U.S. stocks declined for a third day, as investors weighed reports on car and retail sales before economic data this week that may offer clues on when the Federal Reserve will reduce stimulus.
Ford Motor Co. lost 3.2%, as carmaker stocks slipped amid November sales reports. Amazon.com Inc. slid 1.7% to pace declines among retailers even as online Cyber Monday sales surged to a record. Krispy Kreme Doughnuts Inc. plunged 19% after quarterly revenue missed analysts’ estimates. Apple Inc. rose 2.2% after buying data-analytics firm Topsy Labs Inc.
The Standard & Poor’s 500 Index declined 0.5% to 1,791.95 at 3:03 p.m. in New York. The Dow Jones Industrial Average dropped 112.71 points, or 0.7%, to 15,896.06. Trading in S&P 500 stocks was 5% above the 30-day average at this time of day.
“It’s really a mixed picture right now,” Dan Veru, the chief investment officer who helps oversee $4.5 billion at Palisade Capital Management LLC, said in a phone interview from Fort Lee, New Jersey. “In the absence of any bigger data, investors are grasping for these little bits of micro data in trying to develop a conclusion. Any market that’s appreciated as much as the stock market has this year is going to be vulnerable to sell-offs.”
U.S. stocks fell yesterday as data showing manufacturing unexpectedly rose last month bolstered the case for the Fed to start curbing stimulus. Central-bank policy makers Dec. 17-18 after minutes of their last meeting in October showed officials may reduce the $85 billion in monthly bond buys should the economy improve as anticipated.
The Commerce Department will release data tomorrow on new home sales and the central bank will publish its Beige Book, which provides policy makers anecdotal accounts of business activity from the Fed districts. Reports on third-quarter gross domestic product and November non-farm payrolls are also due this week.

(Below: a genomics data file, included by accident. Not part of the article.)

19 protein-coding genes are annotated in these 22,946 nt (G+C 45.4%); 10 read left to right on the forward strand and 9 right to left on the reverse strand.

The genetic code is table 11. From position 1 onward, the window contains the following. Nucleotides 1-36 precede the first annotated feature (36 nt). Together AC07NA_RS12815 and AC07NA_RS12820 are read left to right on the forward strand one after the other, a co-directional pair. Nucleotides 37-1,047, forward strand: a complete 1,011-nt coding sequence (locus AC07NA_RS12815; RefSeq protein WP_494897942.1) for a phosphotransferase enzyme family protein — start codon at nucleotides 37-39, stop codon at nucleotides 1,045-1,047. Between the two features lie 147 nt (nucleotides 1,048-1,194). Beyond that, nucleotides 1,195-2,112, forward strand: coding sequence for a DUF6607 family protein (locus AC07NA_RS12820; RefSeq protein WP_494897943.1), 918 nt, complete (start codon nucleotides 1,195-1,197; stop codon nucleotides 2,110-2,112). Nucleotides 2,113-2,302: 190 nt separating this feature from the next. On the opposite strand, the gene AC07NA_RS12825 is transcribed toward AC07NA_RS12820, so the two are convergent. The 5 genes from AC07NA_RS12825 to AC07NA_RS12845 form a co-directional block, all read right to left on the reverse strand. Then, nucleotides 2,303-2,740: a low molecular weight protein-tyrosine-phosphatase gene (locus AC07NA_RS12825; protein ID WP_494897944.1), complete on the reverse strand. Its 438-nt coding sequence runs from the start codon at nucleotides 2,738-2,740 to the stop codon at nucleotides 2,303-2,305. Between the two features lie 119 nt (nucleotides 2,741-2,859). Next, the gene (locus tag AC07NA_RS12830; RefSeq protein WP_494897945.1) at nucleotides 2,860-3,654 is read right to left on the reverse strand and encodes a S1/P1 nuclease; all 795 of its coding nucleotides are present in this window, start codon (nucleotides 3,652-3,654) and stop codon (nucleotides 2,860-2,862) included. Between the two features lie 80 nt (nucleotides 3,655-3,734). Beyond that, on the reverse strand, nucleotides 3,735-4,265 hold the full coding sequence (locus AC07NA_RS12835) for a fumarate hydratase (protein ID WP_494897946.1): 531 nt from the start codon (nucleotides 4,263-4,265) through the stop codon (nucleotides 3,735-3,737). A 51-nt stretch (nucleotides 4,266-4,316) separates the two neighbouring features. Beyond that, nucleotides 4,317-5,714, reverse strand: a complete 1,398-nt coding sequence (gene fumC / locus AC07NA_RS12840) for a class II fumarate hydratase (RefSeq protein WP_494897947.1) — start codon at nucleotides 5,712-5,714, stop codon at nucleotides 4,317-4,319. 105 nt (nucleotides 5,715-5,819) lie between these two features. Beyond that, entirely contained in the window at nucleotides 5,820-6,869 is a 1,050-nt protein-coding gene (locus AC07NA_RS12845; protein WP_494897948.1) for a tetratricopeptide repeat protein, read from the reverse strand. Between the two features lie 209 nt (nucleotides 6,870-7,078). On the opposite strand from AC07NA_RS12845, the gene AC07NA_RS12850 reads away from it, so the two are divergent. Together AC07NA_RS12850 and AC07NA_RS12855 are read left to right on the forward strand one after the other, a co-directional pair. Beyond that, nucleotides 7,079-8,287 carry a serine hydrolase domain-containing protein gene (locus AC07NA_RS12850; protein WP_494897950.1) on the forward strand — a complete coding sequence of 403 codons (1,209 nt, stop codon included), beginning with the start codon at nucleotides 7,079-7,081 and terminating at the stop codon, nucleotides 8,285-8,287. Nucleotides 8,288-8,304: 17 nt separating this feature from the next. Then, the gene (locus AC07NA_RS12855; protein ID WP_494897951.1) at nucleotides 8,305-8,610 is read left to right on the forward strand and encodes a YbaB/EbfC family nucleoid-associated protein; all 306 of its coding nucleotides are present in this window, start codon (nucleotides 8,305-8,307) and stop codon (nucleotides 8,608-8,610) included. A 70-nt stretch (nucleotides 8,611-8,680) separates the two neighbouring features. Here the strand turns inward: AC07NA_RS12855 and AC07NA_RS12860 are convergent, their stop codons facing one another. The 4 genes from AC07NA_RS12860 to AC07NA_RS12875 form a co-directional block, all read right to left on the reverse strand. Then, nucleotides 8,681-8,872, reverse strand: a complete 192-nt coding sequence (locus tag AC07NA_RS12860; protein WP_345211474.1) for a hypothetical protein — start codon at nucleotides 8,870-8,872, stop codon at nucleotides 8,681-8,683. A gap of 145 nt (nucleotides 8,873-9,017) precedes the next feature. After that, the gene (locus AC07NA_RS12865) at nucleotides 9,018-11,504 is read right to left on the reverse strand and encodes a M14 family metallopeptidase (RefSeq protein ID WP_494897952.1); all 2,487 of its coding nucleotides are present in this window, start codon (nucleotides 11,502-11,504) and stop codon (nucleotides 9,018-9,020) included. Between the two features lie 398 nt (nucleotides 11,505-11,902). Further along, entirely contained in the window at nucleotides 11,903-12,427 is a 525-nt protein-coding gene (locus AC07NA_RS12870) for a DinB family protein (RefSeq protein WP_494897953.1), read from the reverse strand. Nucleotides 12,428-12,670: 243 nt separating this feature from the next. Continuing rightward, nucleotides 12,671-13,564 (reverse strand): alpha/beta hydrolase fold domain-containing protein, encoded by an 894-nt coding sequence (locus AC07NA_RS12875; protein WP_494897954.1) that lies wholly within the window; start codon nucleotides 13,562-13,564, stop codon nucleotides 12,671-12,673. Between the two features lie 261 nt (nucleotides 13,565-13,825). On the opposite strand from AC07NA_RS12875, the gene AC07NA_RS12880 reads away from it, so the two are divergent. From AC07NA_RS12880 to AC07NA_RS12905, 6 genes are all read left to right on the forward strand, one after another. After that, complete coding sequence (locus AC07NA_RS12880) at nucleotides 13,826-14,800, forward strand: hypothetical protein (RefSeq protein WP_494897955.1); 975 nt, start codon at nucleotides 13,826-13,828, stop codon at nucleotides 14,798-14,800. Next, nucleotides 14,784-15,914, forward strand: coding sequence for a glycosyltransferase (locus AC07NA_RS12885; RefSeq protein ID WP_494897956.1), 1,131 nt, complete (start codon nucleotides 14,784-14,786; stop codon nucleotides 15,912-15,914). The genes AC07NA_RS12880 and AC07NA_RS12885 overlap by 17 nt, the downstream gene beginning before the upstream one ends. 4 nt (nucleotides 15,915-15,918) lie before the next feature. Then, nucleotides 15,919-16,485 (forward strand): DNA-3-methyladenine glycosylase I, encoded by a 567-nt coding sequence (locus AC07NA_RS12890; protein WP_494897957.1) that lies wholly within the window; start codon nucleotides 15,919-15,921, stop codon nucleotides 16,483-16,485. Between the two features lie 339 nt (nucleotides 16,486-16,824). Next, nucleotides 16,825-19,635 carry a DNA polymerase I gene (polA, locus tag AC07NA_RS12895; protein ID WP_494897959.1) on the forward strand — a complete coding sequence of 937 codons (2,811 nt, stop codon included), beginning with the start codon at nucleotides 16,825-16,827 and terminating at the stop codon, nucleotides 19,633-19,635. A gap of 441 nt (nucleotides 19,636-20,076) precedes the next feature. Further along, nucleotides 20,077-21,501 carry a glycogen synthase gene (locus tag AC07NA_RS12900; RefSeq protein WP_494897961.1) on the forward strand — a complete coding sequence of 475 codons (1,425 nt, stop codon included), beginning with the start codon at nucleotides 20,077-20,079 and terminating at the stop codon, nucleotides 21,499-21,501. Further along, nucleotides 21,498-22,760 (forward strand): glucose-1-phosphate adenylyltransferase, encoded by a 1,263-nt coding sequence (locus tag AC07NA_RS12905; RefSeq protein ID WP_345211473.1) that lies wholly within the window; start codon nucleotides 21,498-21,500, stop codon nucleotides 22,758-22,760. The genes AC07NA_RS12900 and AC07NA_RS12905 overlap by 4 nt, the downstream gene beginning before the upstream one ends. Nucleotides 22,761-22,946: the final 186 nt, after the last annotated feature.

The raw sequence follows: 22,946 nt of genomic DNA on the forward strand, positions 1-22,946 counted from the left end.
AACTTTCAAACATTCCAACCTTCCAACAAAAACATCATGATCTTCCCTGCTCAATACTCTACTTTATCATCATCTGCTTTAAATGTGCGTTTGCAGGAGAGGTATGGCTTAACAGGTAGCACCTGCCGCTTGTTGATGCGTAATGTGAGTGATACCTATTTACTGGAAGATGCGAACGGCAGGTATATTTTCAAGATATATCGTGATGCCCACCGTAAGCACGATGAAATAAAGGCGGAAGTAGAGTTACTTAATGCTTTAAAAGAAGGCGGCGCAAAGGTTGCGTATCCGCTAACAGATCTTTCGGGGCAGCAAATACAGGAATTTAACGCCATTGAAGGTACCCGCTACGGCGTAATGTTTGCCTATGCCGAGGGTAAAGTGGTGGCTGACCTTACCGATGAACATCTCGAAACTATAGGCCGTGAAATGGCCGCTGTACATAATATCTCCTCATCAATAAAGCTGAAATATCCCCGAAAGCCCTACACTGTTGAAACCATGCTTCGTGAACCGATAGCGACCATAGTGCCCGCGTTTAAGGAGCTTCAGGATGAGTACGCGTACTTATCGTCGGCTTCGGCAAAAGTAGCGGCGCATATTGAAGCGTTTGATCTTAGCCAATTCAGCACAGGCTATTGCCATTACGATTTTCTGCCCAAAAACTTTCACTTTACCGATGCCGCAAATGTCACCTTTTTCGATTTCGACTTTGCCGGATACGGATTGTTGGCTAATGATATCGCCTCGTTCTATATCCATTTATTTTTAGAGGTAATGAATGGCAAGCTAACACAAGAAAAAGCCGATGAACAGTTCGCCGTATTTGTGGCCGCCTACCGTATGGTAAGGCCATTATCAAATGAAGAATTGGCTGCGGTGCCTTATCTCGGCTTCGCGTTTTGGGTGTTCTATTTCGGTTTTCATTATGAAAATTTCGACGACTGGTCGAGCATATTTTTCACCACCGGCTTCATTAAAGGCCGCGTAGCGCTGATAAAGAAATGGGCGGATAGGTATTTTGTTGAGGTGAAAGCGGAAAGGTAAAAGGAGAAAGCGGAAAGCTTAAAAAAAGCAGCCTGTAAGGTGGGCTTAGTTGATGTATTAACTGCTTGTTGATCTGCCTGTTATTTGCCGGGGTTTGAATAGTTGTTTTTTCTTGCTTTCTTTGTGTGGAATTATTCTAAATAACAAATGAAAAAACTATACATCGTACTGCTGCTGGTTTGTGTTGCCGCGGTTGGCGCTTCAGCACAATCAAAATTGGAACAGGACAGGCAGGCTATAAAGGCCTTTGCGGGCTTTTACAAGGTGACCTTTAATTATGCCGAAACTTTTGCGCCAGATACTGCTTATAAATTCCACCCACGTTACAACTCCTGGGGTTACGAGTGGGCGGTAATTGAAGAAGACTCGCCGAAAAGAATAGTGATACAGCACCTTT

“There’s trepidation building with the employment numbers coming on Friday,” Quincy Krosby, a market strategist for Newark, New Jersey-based Prudential Financial Inc., which oversees more than $1 trillion, said by phone. “There’s nervousness that maybe the Fed takes a more hawkish tone at its December meeting if the jobs numbers are stronger than consensus estimates.”
The S&P 500 has added 26% this year, challenging 2003 for the best annual gain in 15 years, after the Fed refrained from trimming its monthly bond purchases and corporate earnings have surpassed estimates.
The rally has pushed valuations higher, with the gauge trading for about 16.9 times its companies’ reported earnings, up 19% from the beginning of the year when it traded at 14.2 times profit.
“For the coming months, markets will be hesitating, and we expect volatility amid expectations of Fed tapering,” Guillaume Duchesne, an equity strategist at BGL BNP Paribas SA in Luxembourg, said by telephone. “The rebound in equity markets has been quite impressive, particularly in the U.S., so we expect some pause.”
The Chicago Board Options Exchange Volatility Index, the gauge of S&P 500 options known as the VIX, rose 3.7% to 14.76, the highest level in six weeks. The measure has gained for six straight sessions, its longest rally since May 2012.
Six of 10 main S&P 500 industries retreated today, with financial stocks and producers of raw materials falling at least 1.1% to pace losses.